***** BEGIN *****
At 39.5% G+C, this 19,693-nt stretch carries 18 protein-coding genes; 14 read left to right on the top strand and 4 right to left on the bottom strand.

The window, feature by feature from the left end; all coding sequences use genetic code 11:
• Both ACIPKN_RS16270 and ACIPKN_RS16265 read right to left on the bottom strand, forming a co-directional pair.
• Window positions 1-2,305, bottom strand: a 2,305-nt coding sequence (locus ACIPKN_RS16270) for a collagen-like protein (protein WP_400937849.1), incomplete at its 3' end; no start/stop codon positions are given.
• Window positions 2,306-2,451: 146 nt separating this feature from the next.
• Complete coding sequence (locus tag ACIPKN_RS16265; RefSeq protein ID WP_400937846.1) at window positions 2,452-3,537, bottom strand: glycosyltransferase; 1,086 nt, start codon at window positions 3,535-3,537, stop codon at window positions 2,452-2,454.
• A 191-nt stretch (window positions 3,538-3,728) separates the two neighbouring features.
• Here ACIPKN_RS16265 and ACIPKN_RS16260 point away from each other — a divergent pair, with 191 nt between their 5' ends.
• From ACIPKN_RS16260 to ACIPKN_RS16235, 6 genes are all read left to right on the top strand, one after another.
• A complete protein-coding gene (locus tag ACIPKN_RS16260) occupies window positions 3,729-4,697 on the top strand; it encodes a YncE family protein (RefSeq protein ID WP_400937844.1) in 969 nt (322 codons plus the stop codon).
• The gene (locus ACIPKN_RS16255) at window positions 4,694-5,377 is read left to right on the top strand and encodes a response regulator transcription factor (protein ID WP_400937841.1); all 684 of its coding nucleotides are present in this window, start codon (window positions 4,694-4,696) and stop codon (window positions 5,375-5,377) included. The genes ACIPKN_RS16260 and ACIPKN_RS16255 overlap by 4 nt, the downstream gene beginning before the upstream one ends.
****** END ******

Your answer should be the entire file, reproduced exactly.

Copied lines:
At 39.5% G+C, this 19,693-nt stretch carries 18 protein-coding genes; 14 read left to right on the top strand and 4 right to left on the bottom strand.

The window, feature by feature from the left end; all coding sequences use genetic code 11:
• Both ACIPKN_RS16270 and ACIPKN_RS16265 read right to left on the bottom strand, forming a co-directional pair.
• Window positions 1-2,305, bottom strand: a 2,305-nt coding sequence (locus ACIPKN_RS16270) for a collagen-like protein (protein WP_400937849.1), incomplete at its 3' end; no start/stop codon positions are given.
• Window positions 2,306-2,451: 146 nt separating this feature from the next.
• Complete coding sequence (locus tag ACIPKN_RS16265; RefSeq protein ID WP_400937846.1) at window positions 2,452-3,537, bottom strand: glycosyltransferase; 1,086 nt, start codon at window positions 3,535-3,537, stop codon at window positions 2,452-2,454.
• A 191-nt stretch (window positions 3,538-3,728) separates the two neighbouring features.
• Here ACIPKN_RS16265 and ACIPKN_RS16260 point away from each other — a divergent pair, with 191 nt between their 5' ends.
• From ACIPKN_RS16260 to ACIPKN_RS16235, 6 genes are all read left to right on the top strand, one after another.
• A complete protein-coding gene (locus tag ACIPKN_RS16260) occupies window positions 3,729-4,697 on the top strand; it encodes a YncE family protein (RefSeq protein ID WP_400937844.1) in 969 nt (322 codons plus the stop codon).
• The gene (locus ACIPKN_RS16255) at window positions 4,694-5,377 is read left to right on the top strand and encodes a response regulator transcription factor (protein ID WP_400937841.1); all 684 of its coding nucleotides are present in this window, start codon (window positions 4,694-4,696) and stop codon (window positions 5,375-5,377) included. The genes ACIPKN_RS16260 and ACIPKN_RS16255 overlap by 4 nt, the downstream gene beginning before the upstream one ends.